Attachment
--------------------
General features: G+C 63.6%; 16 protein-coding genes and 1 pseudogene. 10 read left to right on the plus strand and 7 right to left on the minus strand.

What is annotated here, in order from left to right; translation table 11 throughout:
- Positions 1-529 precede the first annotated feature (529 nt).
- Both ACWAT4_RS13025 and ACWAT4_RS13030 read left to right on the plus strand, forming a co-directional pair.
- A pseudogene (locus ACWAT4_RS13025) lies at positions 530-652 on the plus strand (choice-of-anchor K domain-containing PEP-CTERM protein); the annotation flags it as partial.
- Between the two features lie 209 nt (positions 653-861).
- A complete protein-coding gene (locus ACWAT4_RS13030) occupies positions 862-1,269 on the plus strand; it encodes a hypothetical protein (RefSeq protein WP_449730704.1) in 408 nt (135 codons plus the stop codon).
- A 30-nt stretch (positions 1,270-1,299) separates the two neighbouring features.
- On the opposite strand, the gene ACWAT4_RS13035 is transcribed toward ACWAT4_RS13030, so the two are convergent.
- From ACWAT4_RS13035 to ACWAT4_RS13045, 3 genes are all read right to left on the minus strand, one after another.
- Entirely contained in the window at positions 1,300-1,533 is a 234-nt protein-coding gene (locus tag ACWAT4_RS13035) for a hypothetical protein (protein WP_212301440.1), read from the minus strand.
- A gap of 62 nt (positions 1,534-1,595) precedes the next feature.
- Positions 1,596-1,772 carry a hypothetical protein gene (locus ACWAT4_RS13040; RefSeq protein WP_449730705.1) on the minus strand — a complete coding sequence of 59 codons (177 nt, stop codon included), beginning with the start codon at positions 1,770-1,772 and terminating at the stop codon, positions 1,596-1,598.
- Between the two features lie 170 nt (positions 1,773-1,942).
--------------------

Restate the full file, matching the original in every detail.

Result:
General features: G+C 63.6%; 16 protein-coding genes and 1 pseudogene. 10 read left to right on the plus strand and 7 right to left on the minus strand.

What is annotated here, in order from left to right; translation table 11 throughout:
- Positions 1-529 precede the first annotated feature (529 nt).
- Both ACWAT4_RS13025 and ACWAT4_RS13030 read left to right on the plus strand, forming a co-directional pair.
- A pseudogene (locus ACWAT4_RS13025) lies at positions 530-652 on the plus strand (choice-of-anchor K domain-containing PEP-CTERM protein); the annotation flags it as partial.
- Between the two features lie 209 nt (positions 653-861).
- A complete protein-coding gene (locus ACWAT4_RS13030) occupies positions 862-1,269 on the plus strand; it encodes a hypothetical protein (RefSeq protein WP_449730704.1) in 408 nt (135 codons plus the stop codon).
- A 30-nt stretch (positions 1,270-1,299) separates the two neighbouring features.
- On the opposite strand, the gene ACWAT4_RS13035 is transcribed toward ACWAT4_RS13030, so the two are convergent.
- From ACWAT4_RS13035 to ACWAT4_RS13045, 3 genes are all read right to left on the minus strand, one after another.
- Entirely contained in the window at positions 1,300-1,533 is a 234-nt protein-coding gene (locus tag ACWAT4_RS13035) for a hypothetical protein (protein WP_212301440.1), read from the minus strand.
- A gap of 62 nt (positions 1,534-1,595) precedes the next feature.
- Positions 1,596-1,772 carry a hypothetical protein gene (locus ACWAT4_RS13040; RefSeq protein WP_449730705.1) on the minus strand — a complete coding sequence of 59 codons (177 nt, stop codon included), beginning with the start codon at positions 1,770-1,772 and terminating at the stop codon, positions 1,596-1,598.
- Between the two features lie 170 nt (positions 1,773-1,942).